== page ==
It can be very stressful when you’re not producing enough milk for your baby. Especially if your baby is fussing & crying. You’re certainly not alone. Many women face the possibility of insufficient milk supply. I’ve been there. Here are 10 things that you can try:
- Make sure that low milk supply is actually the issue. It’s actually a common misconception. Many women fear that is low (it’s hard to tell when your breastfeeding!), but often it isn’t. Fussy babies can fuss for many reasons, check out 14 tips for colic here.
- Breastfeed on demand and express, especially after their first morning feed & after baby’s bedtime.
- Look at your baby whilst feeding. I understand that looking at a screen might be preferable at times. But looking at your baby whilst feeding can stimulate the hormones which increase your supply. And can bring you happiness & fill your heart with gratitude. Much more than any screen can.
- Eat well. I understand that it’s not always easy, cooking & eating while juggling the needs of your baby. But there are ways. ie. Ask someone to cook something for you. Or stock the pantry with quick healthy foods like fruit, veggies, nuts & seeds. Avoid stocking the pantry with foods of little or no nutritional value.
- Lower your stress. The learning curve with any baby is hard enough. Avoid additional stress in the first year if possible, ie. moving house. I had to move house during my babe’s 4 month sleep regression and it wasn’t fun. Unfortunately my Mum was diagnosed with aggressive terminal cancer & subsequently passed in that first 12 months also. So I saw first hand what extreme stress can do to one’s breast milk supply.
- Cultivate Calm. It’s amazing what 5 minutes of downtime daily can do for your mental health. Just 5 minutes. No screens, no responsibilities, no demands. Simply breathe, listen to some relaxing music, guided meditation, sit in the back yard & watch the birds, jump in the shower, whatever works for you. You just need to commit to this downtime daily. It’s worth it.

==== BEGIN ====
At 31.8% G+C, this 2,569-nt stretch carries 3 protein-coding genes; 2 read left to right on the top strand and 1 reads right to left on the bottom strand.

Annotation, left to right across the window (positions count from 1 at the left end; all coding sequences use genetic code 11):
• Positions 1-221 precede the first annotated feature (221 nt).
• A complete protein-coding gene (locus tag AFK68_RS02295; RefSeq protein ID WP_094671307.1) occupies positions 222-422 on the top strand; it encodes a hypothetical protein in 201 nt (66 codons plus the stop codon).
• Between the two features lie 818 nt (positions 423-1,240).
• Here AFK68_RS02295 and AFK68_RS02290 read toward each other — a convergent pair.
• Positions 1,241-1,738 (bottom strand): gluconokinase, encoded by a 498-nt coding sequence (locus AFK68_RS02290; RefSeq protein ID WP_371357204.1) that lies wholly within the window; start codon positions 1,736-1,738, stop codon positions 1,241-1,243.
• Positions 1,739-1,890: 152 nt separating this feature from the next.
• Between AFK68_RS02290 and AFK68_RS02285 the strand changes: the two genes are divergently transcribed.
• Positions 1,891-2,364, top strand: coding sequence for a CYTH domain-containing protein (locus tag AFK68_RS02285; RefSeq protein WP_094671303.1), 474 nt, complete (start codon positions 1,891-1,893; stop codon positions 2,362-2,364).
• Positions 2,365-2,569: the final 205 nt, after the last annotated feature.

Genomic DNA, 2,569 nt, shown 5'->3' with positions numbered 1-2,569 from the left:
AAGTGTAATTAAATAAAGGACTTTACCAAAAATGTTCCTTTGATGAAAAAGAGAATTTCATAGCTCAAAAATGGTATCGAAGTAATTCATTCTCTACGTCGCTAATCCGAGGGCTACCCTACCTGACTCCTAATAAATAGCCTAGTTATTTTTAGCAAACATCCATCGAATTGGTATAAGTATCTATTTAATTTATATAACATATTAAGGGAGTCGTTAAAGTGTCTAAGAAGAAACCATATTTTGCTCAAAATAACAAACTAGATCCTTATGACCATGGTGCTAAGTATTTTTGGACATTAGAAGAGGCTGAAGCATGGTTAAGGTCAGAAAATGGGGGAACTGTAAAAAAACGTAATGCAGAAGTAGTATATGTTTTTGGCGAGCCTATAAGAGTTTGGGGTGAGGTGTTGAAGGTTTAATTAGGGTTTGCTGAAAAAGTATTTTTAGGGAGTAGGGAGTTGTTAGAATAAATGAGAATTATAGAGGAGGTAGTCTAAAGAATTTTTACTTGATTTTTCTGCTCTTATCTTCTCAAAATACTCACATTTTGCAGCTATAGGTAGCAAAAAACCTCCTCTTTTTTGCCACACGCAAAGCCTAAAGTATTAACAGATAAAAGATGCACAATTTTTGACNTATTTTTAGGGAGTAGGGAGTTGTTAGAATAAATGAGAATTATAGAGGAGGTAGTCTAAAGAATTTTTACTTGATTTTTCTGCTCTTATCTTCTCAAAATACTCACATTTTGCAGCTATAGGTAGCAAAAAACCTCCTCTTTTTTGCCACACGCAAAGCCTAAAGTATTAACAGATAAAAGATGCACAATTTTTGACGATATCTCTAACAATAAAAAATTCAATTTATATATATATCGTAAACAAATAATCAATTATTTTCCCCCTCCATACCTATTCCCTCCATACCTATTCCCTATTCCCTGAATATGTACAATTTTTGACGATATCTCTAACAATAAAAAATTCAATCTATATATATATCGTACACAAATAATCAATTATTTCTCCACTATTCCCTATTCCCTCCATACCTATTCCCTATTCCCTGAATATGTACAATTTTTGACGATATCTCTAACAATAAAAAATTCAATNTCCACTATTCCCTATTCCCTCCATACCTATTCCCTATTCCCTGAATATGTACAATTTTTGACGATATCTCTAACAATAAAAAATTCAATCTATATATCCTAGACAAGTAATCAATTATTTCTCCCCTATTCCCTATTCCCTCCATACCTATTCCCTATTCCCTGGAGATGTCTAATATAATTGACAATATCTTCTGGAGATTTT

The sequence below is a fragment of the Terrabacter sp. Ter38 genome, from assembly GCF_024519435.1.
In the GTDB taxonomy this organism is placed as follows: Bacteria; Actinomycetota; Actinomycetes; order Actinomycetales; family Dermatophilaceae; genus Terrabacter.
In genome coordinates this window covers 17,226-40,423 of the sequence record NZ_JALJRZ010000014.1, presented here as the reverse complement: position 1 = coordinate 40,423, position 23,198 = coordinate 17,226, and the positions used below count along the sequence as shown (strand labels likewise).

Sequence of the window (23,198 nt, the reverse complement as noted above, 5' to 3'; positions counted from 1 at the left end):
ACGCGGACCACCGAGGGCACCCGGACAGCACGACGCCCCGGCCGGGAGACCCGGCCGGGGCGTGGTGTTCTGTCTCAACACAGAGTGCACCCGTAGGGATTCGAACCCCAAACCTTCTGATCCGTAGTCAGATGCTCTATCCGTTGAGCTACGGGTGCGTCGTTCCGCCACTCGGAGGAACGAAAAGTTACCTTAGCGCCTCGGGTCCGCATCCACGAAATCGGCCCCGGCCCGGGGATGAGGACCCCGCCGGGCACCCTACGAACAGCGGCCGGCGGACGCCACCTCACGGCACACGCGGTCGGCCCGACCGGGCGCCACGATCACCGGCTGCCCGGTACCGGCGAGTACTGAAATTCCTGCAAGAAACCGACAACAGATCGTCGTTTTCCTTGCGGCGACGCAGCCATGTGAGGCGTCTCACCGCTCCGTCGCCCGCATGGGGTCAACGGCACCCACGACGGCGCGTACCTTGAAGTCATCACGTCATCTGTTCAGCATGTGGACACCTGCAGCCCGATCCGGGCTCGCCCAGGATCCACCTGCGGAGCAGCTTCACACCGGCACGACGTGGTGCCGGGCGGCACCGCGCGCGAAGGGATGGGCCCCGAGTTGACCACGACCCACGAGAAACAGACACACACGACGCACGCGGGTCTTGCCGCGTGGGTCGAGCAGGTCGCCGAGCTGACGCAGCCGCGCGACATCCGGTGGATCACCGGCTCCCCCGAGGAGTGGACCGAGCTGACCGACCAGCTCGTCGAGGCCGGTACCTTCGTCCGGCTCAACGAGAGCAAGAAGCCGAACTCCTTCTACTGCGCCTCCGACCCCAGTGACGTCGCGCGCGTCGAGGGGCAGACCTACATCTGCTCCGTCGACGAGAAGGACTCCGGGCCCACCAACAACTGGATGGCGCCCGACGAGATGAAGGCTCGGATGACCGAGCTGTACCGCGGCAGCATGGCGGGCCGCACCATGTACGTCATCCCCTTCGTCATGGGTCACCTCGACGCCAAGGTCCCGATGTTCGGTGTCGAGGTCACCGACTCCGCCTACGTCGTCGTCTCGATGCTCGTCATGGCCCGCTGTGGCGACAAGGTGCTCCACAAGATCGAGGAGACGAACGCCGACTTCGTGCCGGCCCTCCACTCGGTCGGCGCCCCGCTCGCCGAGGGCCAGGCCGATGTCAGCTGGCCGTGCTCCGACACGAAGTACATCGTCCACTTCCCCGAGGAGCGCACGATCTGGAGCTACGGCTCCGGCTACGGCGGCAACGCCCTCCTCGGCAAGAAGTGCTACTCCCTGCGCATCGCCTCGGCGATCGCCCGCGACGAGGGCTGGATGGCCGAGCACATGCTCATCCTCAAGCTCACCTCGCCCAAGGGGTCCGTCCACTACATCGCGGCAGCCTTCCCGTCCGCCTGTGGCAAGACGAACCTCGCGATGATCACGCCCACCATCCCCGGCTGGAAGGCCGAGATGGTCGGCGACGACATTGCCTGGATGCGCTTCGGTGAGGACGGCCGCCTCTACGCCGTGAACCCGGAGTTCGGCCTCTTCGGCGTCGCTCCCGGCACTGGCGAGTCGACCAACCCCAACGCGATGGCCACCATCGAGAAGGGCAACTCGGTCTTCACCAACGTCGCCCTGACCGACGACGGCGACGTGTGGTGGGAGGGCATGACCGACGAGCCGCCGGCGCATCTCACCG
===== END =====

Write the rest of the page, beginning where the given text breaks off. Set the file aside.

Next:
- Let your baby nipple fiddle if you can tolerate it. Or your partner. If that’s what they want to do. Or do it yourself. Excuse my bluntness, but it will stimulate milk supply.
- Get more sleep. Or just rest. Sleep when baby sleeps. I know you’ve probably heard it before and dismissed it. Look at the state of the house right? Maybe you’ll feel better if you put that load of washing on. Maybe. But if you’re sleep deprived, there’s only one thing that will improve your mental and physical health, including your milk supply. And that is sleep. So go to bed early and sleep during one of their naps. Try it for a day or two. See for yourself how much better you can feel. Then you can do the housework in half the time..
- Try Herbal Medicine. There’s a long history of using herbs to promote breast milk. I found blessed thistle & fenugreek to work well.
- Try Chinese Medicine. Chinese Herbs such as Si-Wu-Tang was originally listed in the Prescriptions from the Great Peace Imperial Grace Pharmacy and has been used as a basic formula in traditional Chinese medicine for the treatment of women’s illnesses since the 12th century..¹ However, talking to a Herbalist first for a prescription specific to your situation will give you the best results. And to make sure they’re OK to take with anything else that you’re taking. At Freedom Chinese Medicine, you can have a 30 min Telehealth/ Video consult with one of our experienced herbalists, then have the herbs posted to you.
- Make lactation cookies. Better still, get someone else to make them for you. Or buy them, but they tend to be overpriced unfortunately.. They’re simple to make; once you find brewer’s yeast, add oats, ground linseed or LSA & a bunch of other goodies for your nutrition. Limiting the refined sugar is a good idea.
Dr Elaine Hickman
B.H.Sc.TCM (Acupuncture), Cert.Cl.Ac. (Beijing)
Elaine has trained and worked in various settings, both in Australia and China. She has over 20 years experience in treating many health problems. Elaine loves to provide a health care experience for people that is respectful, effective, empowering and enjoyable. Elaine has particular expertise in Women’s Health, Children’s Health, Family Medicine and Wellness promotion. She brings extra understanding and knowledge to the table having been through infertility herself.
Elaine is available
Tuesday, Wednesday, Friday & Saturday
Call (03) 9486 5966
- https://www.ncbi.nlm.nih.gov/pmc/articles/PMC3586461/.Evid Based Complement Alternat Med. 2013; 2013: 790474. Published online 2013 Feb 14. doi: 10.1155/2013/790474
Use of Herbal Dietary Supplement Si-Wu-Tang and Health-Related Quality of Life in Postpartum Women: A Population-Based Correlational Study. Pei-Jen Chang, 1 Ching-Chun Lin, 2 Yi Chun Chen, 3 Chao-Hua Chuang, 4 Yu-Ching Tseng, 2 Wu-Shiun Hsieh, 5 Shio-Jean Lin, 6 and Pau-Chung Chen 2 , 7 , 8 ,*